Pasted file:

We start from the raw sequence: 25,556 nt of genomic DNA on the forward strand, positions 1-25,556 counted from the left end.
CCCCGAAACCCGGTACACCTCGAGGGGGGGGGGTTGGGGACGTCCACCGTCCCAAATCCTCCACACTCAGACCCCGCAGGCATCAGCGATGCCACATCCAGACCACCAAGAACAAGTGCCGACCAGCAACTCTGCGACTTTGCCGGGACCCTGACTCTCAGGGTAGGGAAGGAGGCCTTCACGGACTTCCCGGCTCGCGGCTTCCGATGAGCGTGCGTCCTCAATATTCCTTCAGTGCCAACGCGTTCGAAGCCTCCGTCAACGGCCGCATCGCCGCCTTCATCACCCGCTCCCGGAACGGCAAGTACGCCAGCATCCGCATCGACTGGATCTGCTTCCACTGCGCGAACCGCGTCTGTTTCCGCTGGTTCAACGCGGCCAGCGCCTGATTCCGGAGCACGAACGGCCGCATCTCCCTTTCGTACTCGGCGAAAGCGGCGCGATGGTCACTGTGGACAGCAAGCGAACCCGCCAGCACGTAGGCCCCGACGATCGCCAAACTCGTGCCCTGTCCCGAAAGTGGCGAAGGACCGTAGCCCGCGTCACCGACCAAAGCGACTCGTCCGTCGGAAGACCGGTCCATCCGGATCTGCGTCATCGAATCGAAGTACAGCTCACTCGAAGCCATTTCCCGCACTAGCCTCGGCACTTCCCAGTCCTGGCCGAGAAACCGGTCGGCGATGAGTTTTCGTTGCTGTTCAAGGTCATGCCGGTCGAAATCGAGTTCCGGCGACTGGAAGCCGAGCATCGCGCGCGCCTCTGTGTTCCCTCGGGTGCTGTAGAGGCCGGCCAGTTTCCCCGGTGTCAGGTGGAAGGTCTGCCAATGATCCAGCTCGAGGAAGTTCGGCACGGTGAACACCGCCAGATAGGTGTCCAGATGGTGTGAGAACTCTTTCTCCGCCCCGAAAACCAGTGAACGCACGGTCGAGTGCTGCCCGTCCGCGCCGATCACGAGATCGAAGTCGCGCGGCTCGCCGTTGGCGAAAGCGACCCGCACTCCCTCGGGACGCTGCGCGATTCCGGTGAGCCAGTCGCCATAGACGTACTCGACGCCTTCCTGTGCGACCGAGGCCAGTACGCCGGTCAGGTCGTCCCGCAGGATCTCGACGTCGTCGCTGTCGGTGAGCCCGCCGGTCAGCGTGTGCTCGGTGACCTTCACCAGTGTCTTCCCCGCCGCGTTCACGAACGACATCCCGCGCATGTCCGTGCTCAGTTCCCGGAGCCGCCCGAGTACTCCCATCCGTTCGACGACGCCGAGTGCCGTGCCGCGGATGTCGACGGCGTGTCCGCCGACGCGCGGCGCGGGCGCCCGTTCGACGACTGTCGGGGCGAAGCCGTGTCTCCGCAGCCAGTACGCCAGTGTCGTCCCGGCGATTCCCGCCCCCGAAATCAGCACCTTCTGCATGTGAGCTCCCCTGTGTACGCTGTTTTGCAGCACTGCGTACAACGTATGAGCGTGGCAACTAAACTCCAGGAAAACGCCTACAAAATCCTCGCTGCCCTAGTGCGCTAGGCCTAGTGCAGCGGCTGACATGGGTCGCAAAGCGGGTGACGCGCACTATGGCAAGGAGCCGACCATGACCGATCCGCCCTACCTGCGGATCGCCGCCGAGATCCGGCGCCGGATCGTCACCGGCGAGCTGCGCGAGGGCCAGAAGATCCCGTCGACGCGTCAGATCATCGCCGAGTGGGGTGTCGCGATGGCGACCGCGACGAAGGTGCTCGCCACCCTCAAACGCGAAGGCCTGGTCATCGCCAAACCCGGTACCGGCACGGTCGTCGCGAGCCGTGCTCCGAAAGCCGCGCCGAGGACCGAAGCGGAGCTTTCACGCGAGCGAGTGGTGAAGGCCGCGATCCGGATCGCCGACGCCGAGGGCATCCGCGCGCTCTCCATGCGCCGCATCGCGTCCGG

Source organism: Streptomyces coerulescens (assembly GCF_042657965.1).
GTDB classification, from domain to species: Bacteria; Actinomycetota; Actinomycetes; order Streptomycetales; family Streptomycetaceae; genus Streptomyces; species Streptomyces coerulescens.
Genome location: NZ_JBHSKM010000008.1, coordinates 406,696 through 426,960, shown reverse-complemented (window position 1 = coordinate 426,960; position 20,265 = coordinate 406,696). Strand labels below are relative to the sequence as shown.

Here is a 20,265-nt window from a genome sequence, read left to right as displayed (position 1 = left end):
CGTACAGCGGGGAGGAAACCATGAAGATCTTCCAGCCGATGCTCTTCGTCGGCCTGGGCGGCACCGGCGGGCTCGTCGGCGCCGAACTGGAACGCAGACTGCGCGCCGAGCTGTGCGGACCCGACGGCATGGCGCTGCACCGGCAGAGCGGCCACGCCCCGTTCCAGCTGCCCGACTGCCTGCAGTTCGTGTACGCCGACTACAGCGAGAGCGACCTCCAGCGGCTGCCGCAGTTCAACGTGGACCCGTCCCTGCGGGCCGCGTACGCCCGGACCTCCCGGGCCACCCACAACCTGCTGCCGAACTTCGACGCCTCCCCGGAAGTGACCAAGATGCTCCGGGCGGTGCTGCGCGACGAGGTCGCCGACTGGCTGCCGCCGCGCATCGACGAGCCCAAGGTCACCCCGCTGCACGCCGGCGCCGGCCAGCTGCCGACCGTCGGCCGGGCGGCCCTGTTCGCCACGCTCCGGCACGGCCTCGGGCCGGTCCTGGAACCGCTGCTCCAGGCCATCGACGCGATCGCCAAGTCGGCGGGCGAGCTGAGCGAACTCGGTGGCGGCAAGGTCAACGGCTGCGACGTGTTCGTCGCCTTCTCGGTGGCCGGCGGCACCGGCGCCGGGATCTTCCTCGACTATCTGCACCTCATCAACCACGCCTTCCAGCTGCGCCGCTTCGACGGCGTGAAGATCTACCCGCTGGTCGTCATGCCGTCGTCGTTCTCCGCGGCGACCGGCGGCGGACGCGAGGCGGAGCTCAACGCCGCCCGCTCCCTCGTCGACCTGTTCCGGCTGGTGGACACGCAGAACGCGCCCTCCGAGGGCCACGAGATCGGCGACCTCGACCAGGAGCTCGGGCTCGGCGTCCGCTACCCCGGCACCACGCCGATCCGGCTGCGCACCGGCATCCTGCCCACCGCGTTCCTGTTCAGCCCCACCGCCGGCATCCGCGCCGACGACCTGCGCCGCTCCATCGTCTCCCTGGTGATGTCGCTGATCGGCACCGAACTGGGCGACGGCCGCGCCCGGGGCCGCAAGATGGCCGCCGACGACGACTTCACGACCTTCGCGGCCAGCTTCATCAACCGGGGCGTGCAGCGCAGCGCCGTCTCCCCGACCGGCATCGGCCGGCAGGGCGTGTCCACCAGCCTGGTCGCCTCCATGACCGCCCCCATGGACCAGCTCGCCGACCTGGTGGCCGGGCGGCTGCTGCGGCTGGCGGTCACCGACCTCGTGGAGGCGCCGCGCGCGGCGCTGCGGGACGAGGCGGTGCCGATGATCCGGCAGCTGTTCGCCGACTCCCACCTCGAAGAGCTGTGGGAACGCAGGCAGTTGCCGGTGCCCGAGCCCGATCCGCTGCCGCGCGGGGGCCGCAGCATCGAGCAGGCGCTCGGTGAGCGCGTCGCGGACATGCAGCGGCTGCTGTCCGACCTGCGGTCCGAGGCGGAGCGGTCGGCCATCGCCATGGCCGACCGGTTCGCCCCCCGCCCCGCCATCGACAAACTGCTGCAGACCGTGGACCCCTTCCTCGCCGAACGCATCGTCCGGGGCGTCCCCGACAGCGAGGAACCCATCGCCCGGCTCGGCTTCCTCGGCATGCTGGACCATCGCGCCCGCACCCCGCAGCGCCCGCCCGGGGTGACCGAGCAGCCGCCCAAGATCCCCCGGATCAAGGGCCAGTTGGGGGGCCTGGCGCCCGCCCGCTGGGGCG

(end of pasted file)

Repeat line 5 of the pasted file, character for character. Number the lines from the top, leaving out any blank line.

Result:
Genome location: NZ_JBHSKM010000008.1, coordinates 406,696 through 426,960, shown reverse-complemented (window position 1 = coordinate 426,960; position 20,265 = coordinate 406,696). Strand labels below are relative to the sequence as shown.